The 2009 WNBA Finals were what every sport's championship series aims to be: a back-and-forth, suspense-soaked battle between equals. This one featured the best offensive team (the Phoenix Mercury) against the best defensive team (the Indiana Fever), the league MVP (Phoenix's Diana Taurasi) and the Defensive Player of the Year (Indiana's Tamika Catchings), and tight, high-scoring games.
(The opener, which the Mercury won 120--116 in overtime, set a scoring record.) It also had celebrity sightings, record crowds and drama that never let up: With 38 seconds to play in Game 5 of the best-of-five series, Phoenix's lead was just two points. Behind Taurasi and forward Cappie Pondexter (who had 26 and 24 points, respectively), the host Mercury held on to win 94--86 and hoisted the trophy for the second time in three years. But the Fever, a Finals newbie, gained something just as valuable: a flock of new fans.
Before the season Indiana co-owner Herb Simon had warned that his team would need to double its attendance and sponsors to survive. Slowly at first, and then all at once, the community responded. During an 11-game winning streak, the local media started paying closer attention and fans followed suit, boosting attendance (and helping bring in new sponsors). Another catalyst came before Game 3 of the Eastern Conference finals against Detroit when Pacers executive Larry Bird bought out the 9,000-seat upper bowl of Conseco Fieldhouse and gave away the tickets, which were snapped up in two hours. People liked what they saw: For Games 3 and 4 of the Finals, all 18,165 seats at Conseco were sold, none of them as giveaways. Suns execs and players countered by buying all 7,000 seats in the upper deck of U.S. Airways Center for Games 1, 2 and 5. "For anyone who doubts the WNBA level of play, this is an opportunity to see for yourselves," said Suns general manager Steve Kerr.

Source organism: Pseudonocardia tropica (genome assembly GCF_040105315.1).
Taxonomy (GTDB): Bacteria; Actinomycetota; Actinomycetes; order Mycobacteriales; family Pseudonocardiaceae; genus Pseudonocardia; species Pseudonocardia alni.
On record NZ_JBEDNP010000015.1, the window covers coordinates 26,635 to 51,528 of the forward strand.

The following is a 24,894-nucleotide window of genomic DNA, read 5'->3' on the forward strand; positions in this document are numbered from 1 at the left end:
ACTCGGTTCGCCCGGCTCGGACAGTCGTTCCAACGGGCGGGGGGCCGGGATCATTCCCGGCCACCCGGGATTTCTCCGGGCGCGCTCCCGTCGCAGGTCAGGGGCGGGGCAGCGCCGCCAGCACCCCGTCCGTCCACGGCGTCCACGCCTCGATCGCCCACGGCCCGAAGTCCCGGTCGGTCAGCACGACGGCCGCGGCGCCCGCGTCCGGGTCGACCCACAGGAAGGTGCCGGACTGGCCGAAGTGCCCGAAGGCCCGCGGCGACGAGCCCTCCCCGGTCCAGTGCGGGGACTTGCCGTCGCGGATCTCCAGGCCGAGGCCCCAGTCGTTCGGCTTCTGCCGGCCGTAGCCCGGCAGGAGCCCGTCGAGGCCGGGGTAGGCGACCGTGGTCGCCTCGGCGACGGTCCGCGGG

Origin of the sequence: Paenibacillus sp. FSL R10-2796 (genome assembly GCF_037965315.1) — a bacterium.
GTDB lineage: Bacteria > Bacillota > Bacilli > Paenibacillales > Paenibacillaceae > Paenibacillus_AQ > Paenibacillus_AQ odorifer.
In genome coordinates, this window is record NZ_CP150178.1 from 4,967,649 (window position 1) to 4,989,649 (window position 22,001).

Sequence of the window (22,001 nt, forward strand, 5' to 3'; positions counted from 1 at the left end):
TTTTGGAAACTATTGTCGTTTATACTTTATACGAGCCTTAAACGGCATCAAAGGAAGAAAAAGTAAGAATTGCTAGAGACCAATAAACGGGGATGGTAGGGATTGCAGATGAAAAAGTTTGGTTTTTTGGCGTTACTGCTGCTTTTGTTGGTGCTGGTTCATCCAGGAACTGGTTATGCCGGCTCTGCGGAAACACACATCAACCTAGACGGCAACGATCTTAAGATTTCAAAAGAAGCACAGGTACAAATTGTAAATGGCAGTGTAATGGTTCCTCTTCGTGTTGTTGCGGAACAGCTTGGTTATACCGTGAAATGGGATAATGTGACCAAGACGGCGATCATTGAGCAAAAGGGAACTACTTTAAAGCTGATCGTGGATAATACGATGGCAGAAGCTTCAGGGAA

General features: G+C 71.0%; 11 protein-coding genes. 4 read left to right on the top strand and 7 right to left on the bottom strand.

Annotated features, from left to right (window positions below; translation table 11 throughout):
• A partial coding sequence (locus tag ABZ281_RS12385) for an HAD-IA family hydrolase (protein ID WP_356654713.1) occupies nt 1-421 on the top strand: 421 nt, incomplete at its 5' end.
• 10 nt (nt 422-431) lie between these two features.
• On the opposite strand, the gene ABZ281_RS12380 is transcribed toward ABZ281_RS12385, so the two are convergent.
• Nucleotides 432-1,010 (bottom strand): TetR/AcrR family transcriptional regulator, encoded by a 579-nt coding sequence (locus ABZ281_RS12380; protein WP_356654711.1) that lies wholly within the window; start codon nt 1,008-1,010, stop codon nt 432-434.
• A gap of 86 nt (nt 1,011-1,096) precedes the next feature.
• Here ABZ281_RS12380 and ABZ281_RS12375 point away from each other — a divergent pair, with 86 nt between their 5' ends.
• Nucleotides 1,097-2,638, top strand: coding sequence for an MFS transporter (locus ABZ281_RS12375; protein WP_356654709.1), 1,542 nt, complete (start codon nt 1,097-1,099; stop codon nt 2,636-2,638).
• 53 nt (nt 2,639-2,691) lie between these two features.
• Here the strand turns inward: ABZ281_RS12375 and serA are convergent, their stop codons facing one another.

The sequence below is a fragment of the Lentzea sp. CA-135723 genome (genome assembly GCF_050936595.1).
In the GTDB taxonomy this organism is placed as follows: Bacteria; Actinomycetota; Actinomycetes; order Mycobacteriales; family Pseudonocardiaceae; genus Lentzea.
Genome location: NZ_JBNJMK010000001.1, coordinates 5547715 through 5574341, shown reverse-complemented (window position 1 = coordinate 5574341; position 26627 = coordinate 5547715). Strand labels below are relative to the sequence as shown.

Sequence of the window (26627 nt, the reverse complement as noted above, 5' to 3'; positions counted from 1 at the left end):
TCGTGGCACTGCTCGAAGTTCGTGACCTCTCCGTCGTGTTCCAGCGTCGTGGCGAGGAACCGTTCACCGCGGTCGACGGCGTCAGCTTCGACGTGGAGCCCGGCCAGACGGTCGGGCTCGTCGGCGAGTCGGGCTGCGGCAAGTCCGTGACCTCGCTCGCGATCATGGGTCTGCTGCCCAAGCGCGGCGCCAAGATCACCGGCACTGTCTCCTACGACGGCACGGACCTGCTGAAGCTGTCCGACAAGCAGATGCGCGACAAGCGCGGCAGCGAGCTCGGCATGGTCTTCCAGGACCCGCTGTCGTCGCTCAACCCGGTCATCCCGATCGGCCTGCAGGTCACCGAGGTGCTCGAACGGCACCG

WNBA president Donna Orender sees the people who took up that challenge, the presence at the Finals of stars like Peyton Manning and Larry Fitzgerald, a third consecutive season of higher leaguewide attendance and a second straight year of increased TV ratings as evidence that the WNBA is on a roll. "We have a chance to ride this wave of enthusiasm, so we have to go out and proselytize," says Orender.
Indiana, meanwhile, has two tasks for the off-season: acquire one more big-time player and stay connected to its new fans. If the Fever's return to Indianapolis last Saturday is any indication, the latter task may be easier. Five local TV news crews and 300 fans, many of them gushing about the 2010 season tickets they'd already purchased, were at the airport to greet the runners-up. "Even though we didn't win, we opened the eyes of a lot of people," says Catchings. "That's a pretty big prize by itself."
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